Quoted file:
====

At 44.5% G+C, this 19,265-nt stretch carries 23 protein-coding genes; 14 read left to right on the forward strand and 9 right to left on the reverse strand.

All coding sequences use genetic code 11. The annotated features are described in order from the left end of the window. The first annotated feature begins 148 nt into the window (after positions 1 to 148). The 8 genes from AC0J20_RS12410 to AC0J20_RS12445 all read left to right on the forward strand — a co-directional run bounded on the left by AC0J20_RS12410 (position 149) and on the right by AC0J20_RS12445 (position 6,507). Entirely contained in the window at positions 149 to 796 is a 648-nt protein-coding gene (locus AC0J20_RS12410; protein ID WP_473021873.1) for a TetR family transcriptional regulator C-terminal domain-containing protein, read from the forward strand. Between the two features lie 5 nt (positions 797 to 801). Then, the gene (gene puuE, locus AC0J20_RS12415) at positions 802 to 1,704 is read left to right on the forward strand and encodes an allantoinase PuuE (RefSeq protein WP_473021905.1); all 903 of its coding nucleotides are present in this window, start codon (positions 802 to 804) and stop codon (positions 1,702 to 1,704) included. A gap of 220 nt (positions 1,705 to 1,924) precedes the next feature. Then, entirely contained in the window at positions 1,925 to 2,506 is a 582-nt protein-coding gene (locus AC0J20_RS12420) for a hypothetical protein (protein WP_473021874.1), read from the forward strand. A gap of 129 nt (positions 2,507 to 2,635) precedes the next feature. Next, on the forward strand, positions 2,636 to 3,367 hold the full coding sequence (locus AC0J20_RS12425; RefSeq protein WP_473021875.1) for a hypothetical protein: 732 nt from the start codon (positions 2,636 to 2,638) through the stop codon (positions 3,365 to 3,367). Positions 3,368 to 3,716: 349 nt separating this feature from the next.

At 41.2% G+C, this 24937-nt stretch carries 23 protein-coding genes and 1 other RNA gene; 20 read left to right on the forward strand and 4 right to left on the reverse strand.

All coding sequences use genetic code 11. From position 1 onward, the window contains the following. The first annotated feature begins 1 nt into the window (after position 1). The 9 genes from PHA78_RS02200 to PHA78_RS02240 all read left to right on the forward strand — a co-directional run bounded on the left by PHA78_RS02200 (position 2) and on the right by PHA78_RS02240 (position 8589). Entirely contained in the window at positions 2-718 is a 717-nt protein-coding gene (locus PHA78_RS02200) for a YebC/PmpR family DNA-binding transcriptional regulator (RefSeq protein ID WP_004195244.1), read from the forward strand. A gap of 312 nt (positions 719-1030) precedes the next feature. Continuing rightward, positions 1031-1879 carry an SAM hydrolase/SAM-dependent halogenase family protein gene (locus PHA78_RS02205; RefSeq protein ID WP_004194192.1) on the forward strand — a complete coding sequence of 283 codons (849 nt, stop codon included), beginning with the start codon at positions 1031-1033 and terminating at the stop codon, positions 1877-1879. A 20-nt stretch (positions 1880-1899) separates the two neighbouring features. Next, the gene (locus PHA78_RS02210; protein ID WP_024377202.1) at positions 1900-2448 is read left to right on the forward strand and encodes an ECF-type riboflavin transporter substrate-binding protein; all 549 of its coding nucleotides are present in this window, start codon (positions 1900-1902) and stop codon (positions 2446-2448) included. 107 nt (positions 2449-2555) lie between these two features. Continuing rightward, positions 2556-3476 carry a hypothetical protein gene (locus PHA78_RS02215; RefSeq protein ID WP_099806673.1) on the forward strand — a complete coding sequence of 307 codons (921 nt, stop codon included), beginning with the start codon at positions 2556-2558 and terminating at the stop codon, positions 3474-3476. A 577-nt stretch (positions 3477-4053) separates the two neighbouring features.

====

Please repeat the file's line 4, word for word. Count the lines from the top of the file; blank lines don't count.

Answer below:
All coding sequences use genetic code 11. From position 1 onward, the window contains the following. The first annotated feature begins 1 nt into the window (after position 1). The 9 genes from PHA78_RS02200 to PHA78_RS02240 all read left to right on the forward strand — a co-directional run bounded on the left by PHA78_RS02200 (position 2) and on the right by PHA78_RS02240 (position 8589). Entirely contained in the window at positions 2-718 is a 717-nt protein-coding gene (locus PHA78_RS02200) for a YebC/PmpR family DNA-binding transcriptional regulator (RefSeq protein ID WP_004195244.1), read from the forward strand. A gap of 312 nt (positions 719-1030) precedes the next feature. Continuing rightward, positions 1031-1879 carry an SAM hydrolase/SAM-dependent halogenase family protein gene (locus PHA78_RS02205; RefSeq protein ID WP_004194192.1) on the forward strand — a complete coding sequence of 283 codons (849 nt, stop codon included), beginning with the start codon at positions 1031-1033 and terminating at the stop codon, positions 1877-1879. A 20-nt stretch (positions 1880-1899) separates the two neighbouring features. Next, the gene (locus PHA78_RS02210; protein ID WP_024377202.1) at positions 1900-2448 is read left to right on the forward strand and encodes an ECF-type riboflavin transporter substrate-binding protein; all 549 of its coding nucleotides are present in this window, start codon (positions 1900-1902) and stop codon (positions 2446-2448) included. 107 nt (positions 2449-2555) lie between these two features. Continuing rightward, positions 2556-3476 carry a hypothetical protein gene (locus PHA78_RS02215; RefSeq protein ID WP_099806673.1) on the forward strand — a complete coding sequence of 307 codons (921 nt, stop codon included), beginning with the start codon at positions 2556-2558 and terminating at the stop codon, positions 3474-3476. A 577-nt stretch (positions 3477-4053) separates the two neighbouring features.